Key principles

Published on 01/04/2015 by admin

Filed under Radiology

Last modified 01/04/2015

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Key principles

Basic radiology

The radiographic image

The tissues that lie in the path of the X-ray beam absorb (ie attenuate) X-rays to differing degrees. These differences account for the radiographic image.



Fracture lines: usually black, but sometimes white

When a fracture results in separation of bone fragments, the X-ray beam that passes through the gap is not absorbed by bone. This results in a black (ie lucent) line on the radiograph.

On the other hand, bone fragments may overlap or impact into each other. The resultant increased thickness of bone absorbs more of the X-ray beam and so results in a white (ie sclerotic or denser) area on the radiograph.

Fat pads and fluid levels

There are radiological soft tissue signs which can provide a clue that a fracture is likely. These include displacement of the elbow fat pads (see pp. 97 and 102), or the presence of a fat–fluid level at the knee joint (see pp. 248–249).

The principle of two views

‘One view only is one view too few’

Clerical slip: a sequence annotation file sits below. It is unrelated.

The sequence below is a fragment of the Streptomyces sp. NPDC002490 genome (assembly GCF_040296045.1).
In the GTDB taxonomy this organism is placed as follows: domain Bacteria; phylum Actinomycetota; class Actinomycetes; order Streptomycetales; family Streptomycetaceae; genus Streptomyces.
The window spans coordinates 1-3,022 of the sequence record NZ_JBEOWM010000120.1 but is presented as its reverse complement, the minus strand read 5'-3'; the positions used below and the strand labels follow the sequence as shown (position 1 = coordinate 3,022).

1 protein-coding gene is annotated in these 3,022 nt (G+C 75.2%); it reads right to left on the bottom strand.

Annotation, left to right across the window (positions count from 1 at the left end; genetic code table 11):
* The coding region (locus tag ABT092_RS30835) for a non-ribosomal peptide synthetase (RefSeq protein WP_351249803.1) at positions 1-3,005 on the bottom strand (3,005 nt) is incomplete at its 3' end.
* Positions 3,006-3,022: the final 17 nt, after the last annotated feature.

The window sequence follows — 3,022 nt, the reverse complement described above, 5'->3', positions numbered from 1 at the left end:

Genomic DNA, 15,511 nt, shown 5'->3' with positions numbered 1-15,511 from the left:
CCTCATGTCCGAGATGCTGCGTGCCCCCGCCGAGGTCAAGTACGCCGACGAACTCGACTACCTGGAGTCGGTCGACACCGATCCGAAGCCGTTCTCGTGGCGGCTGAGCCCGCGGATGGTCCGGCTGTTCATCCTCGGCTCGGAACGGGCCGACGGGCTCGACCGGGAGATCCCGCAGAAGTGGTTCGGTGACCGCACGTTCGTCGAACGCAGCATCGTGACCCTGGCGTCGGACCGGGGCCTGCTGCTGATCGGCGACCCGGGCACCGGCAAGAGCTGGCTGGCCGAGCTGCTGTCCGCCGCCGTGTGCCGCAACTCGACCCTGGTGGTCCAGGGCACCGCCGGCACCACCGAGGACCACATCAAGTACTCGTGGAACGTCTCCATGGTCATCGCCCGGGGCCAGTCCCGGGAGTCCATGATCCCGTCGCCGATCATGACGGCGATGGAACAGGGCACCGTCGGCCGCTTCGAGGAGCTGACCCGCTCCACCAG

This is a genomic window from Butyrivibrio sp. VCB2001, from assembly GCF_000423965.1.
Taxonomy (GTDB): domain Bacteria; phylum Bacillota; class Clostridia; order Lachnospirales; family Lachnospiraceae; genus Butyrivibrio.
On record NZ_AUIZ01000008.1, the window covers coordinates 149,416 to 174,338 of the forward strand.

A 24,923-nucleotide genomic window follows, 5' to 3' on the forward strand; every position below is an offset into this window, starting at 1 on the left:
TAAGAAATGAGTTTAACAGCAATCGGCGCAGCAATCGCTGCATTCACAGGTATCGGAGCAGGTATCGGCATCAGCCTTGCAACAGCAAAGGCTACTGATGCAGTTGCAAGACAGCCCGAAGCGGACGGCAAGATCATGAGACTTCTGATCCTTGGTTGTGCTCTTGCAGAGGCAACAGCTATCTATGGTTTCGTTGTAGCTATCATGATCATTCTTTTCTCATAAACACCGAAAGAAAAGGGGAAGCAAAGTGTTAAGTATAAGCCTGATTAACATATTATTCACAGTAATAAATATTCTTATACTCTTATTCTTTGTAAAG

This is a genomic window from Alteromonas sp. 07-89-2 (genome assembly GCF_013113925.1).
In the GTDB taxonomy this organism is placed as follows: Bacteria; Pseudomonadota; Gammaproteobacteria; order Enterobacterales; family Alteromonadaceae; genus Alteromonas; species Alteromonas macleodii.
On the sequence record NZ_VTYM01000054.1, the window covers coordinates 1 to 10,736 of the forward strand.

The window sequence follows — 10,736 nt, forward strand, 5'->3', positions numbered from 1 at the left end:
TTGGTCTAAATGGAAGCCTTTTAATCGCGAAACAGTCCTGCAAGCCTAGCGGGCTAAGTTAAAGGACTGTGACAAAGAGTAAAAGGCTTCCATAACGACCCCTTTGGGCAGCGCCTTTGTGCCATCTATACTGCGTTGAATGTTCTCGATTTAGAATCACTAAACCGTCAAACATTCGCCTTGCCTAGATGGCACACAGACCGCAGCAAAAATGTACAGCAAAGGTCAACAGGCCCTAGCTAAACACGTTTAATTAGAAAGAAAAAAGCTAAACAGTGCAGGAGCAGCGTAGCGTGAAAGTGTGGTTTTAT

Many fractures and dislocations are not detectable on a single view. Consequently, it is normal practice to obtain two standard projections, usually at right angles to each other. The example below shows two views of an injured finger.

At sites where fractures are known to be exceptionally difficult to detect (for example a suspected scaphoid fracture), it is routine practice to obtain more than two views.

Important information: patient position

Knowledge of the patient’s position during radiography is essential. A radiograph obtained with the patient lying supine may produce a very different appearance when compared with the image acquired with the patient erect.

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